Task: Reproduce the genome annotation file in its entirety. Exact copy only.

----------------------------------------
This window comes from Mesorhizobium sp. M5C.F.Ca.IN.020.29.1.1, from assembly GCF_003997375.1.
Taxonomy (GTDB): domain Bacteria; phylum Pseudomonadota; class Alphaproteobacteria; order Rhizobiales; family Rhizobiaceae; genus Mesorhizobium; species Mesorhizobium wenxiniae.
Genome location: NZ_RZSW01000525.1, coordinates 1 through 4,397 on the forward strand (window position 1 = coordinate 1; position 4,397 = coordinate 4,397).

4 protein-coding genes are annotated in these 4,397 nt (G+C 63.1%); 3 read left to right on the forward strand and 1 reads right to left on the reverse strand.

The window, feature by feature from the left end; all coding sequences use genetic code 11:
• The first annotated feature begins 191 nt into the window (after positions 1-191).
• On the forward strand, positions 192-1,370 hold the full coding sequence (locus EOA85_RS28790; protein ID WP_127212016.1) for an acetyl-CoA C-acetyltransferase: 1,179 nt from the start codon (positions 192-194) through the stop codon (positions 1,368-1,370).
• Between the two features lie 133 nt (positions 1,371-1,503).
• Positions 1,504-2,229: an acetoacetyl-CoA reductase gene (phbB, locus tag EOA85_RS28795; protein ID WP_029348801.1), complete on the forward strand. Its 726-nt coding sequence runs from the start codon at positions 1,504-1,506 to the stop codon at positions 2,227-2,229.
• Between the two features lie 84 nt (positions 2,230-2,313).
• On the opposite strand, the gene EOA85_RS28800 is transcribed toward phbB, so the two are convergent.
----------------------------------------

This window comes from Mesorhizobium sp. M5C.F.Ca.IN.020.29.1.1, from assembly GCF_003997375.1.
Taxonomy (GTDB): domain Bacteria; phylum Pseudomonadota; class Alphaproteobacteria; order Rhizobiales; family Rhizobiaceae; genus Mesorhizobium; species Mesorhizobium wenxiniae.
Genome location: NZ_RZSW01000525.1, coordinates 1 through 4,397 on the forward strand (window position 1 = coordinate 1; position 4,397 = coordinate 4,397).

4 protein-coding genes are annotated in these 4,397 nt (G+C 63.1%); 3 read left to right on the forward strand and 1 reads right to left on the reverse strand.

The window, feature by feature from the left end; all coding sequences use genetic code 11:
• The first annotated feature begins 191 nt into the window (after positions 1-191).
• On the forward strand, positions 192-1,370 hold the full coding sequence (locus EOA85_RS28790; protein ID WP_127212016.1) for an acetyl-CoA C-acetyltransferase: 1,179 nt from the start codon (positions 192-194) through the stop codon (positions 1,368-1,370).
• Between the two features lie 133 nt (positions 1,371-1,503).
• Positions 1,504-2,229: an acetoacetyl-CoA reductase gene (phbB, locus tag EOA85_RS28795; protein ID WP_029348801.1), complete on the forward strand. Its 726-nt coding sequence runs from the start codon at positions 1,504-1,506 to the stop codon at positions 2,227-2,229.
• Between the two features lie 84 nt (positions 2,230-2,313).
• On the opposite strand, the gene EOA85_RS28800 is transcribed toward phbB, so the two are convergent.